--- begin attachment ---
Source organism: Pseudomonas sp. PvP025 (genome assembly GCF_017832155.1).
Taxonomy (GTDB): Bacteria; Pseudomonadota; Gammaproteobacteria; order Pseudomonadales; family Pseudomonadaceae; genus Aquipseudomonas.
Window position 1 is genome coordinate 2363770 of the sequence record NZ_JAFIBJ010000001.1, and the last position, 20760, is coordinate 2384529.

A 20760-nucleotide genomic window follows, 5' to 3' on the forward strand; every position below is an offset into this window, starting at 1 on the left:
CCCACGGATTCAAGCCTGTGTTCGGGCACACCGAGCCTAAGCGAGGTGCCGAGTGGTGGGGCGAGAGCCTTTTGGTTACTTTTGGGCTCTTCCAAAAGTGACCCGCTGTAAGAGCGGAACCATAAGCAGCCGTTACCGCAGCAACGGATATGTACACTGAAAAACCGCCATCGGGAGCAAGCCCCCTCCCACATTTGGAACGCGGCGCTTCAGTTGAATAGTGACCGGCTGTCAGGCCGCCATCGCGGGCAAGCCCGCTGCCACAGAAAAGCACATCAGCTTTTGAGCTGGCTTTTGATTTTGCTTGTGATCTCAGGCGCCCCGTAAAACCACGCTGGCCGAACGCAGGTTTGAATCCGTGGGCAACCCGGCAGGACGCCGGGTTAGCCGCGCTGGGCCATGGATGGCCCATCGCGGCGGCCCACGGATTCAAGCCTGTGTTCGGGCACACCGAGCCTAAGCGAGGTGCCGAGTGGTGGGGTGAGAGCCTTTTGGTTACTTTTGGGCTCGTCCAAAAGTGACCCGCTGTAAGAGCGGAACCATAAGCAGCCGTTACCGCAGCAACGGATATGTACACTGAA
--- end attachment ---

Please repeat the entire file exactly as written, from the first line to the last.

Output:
Source organism: Pseudomonas sp. PvP025 (genome assembly GCF_017832155.1).
Taxonomy (GTDB): Bacteria; Pseudomonadota; Gammaproteobacteria; order Pseudomonadales; family Pseudomonadaceae; genus Aquipseudomonas.
Window position 1 is genome coordinate 2363770 of the sequence record NZ_JAFIBJ010000001.1, and the last position, 20760, is coordinate 2384529.

A 20760-nucleotide genomic window follows, 5' to 3' on the forward strand; every position below is an offset into this window, starting at 1 on the left:
CCCACGGATTCAAGCCTGTGTTCGGGCACACCGAGCCTAAGCGAGGTGCCGAGTGGTGGGGCGAGAGCCTTTTGGTTACTTTTGGGCTCTTCCAAAAGTGACCCGCTGTAAGAGCGGAACCATAAGCAGCCGTTACCGCAGCAACGGATATGTACACTGAAAAACCGCCATCGGGAGCAAGCCCCCTCCCACATTTGGAACGCGGCGCTTCAGTTGAATAGTGACCGGCTGTCAGGCCGCCATCGCGGGCAAGCCCGCTGCCACAGAAAAGCACATCAGCTTTTGAGCTGGCTTTTGATTTTGCTTGTGATCTCAGGCGCCCCGTAAAACCACGCTGGCCGAACGCAGGTTTGAATCCGTGGGCAACCCGGCAGGACGCCGGGTTAGCCGCGCTGGGCCATGGATGGCCCATCGCGGCGGCCCACGGATTCAAGCCTGTGTTCGGGCACACCGAGCCTAAGCGAGGTGCCGAGTGGTGGGGTGAGAGCCTTTTGGTTACTTTTGGGCTCGTCCAAAAGTGACCCGCTGTAAGAGCGGAACCATAAGCAGCCGTTACCGCAGCAACGGATATGTACACTGAA